Owner of new Silverthorne store, Mountain Reflections, to celebrate grand opening Saturday | SummitDaily.com

Owner of new Silverthorne store, Mountain Reflections, to celebrate grand opening Saturday

Mountain Reflections Woodworking Jeff Ring from inside his home shop Friday, May 3, in Silverthorne.
Hugh Carey / hcarey@summitdaily.com

Silverthorne woodworker Jeff Ring has been swinging hammers for almost as long as he can remember.

His pieces have been sold at farmers markets, art festivals and inside other people’s stores, but the local woodworker now has enough inventory to fill his own 7,500-square-foot storefront at Summit Place Shopping Center, three doors down from OfficeMax.

Ring opened the Silverthorne store, Mountain Reflections Woodworking, on March 22, and he will celebrate its grand opening from noon to 7 p.m. Saturday with free pizza and soft drinks from Nick-N-Willy’s and free gifts for the first 100 people through the doors, no purchase necessary.

More than anything, the new store stands as a reflection of its owner, a creative personality skilled in a variety of fabrication methods. The woodworker does his own welding and sandblasting, and he uses a laser woodcutter for precision etching and inlays that really make his pieces pop.

Inside the store, Ring’s woodwork includes everything from barstools, benches, freestanding bars and headboards to coat racks, coffee tables, cabinets and the wide array of decorative mirrors hanging on the walls.

Some of his specialty items — like a full-size wooden sword inspired by the reality TV show “Forged in Fire” or Ring’s prototype filet knife made out of an old saw blade with a slick, polished wooden handle — showcase the range of his abilities.

“It’s a variety,” Ring said of the products he can make. “I don’t want to just sit here and say, ‘I’m a furniture-maker,’ because I’m making all sorts of décor. ‘Decorative woodworking’ is a good way to put it, I guess.”

Beyond the furniture and decorative items, Ring’s store features a number of smaller pieces that might make for a good gift, things like cutting boards, coasters, Christmas ornaments and wood necklaces carved with Ring’s laser, along with other novelty items.

If Ring has a signature piece, he said it’s probably his “Fallen” mirror with laser-engraved pieces of slate on the corners and inlaid leaves running down both sides of the piece.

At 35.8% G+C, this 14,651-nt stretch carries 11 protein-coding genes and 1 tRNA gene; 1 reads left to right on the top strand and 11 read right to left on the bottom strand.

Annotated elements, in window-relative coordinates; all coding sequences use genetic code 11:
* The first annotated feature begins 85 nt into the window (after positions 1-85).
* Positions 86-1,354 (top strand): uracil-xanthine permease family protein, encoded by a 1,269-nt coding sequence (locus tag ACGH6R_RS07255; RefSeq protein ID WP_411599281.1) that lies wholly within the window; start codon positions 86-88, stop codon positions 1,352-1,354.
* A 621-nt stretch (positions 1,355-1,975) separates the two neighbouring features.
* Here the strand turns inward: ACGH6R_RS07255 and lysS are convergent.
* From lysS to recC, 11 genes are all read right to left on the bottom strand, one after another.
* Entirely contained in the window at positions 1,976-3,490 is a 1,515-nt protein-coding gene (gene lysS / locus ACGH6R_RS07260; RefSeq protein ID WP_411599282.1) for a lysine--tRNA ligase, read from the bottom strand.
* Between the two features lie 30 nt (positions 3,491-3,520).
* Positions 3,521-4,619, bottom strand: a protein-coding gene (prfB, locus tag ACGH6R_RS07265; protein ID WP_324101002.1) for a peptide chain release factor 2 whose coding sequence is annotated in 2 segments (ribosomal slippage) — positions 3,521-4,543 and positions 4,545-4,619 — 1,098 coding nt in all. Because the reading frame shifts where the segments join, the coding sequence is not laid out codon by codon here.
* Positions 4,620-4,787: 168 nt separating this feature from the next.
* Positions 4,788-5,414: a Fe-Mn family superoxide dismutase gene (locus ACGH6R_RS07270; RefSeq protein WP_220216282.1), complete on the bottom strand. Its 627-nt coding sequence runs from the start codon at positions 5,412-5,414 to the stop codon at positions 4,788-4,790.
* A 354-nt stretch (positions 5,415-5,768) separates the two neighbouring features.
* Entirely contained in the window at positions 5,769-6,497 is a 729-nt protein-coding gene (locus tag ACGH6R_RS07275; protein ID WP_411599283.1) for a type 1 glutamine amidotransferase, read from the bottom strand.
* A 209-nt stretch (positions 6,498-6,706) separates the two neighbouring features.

Ring enjoys taking specialty orders, but he was careful to say that custom work typically costs a little more than his standard items. If he has to set up to make just one piece, it requires considerably more labor.

The prices of Ring’s full-sized mirrors hoover around $200. The carved wood necklaces, meanwhile, cost $17. Ring said he tries to keep his prices competitive throughout the year and, because of that, doesn’t really offer any sales.

“I’d rather be busy because of my reputation than because I’m putting things on sale,” he said. “And honestly, if people ever asked me to do a sale, I’d have to raise my prices first and then I’ll put (my work) on sale. Because it’s true, I’m really trying to keep (my prices) right where they need to be. If someone wants it cheaper, I’m not the right person.”

Ring and his wife, Julie, moved to Summit County from Wisconsin in 1996, and Ring does all of the work out of his shop inside his Silverthorne home with some of the skills he picked up from his father, a commercial carpenter.

Ring got an early introduction working with his hands by helping out his dad on some of the jobs, he said. In high school, Ring’s art teachers took a shine to young talent and further helped develop his abilities.

Taking jobs at glass shops and in maintenance, Ring continued to hone his crafting prowess, as he said he tried hard to learn what he could from other trades and picking everyone’s brain.

The pieces Ring makes are constructed with solid native and exotic woods for the visible components and include some engineered woods for specific parts, due to their strength, stability and cost. He does not use any stains or dyes, only natural colors of the wood, unless the piece is painted a solid color.

Ring takes pride in being Summit County local — locally sourced, locally made and locally sold — but he’d rather people buy his work because they like it rather than focusing on where it’s been made.

For more about Ring’s store, visit MountainReflectionsWoodworking.com.

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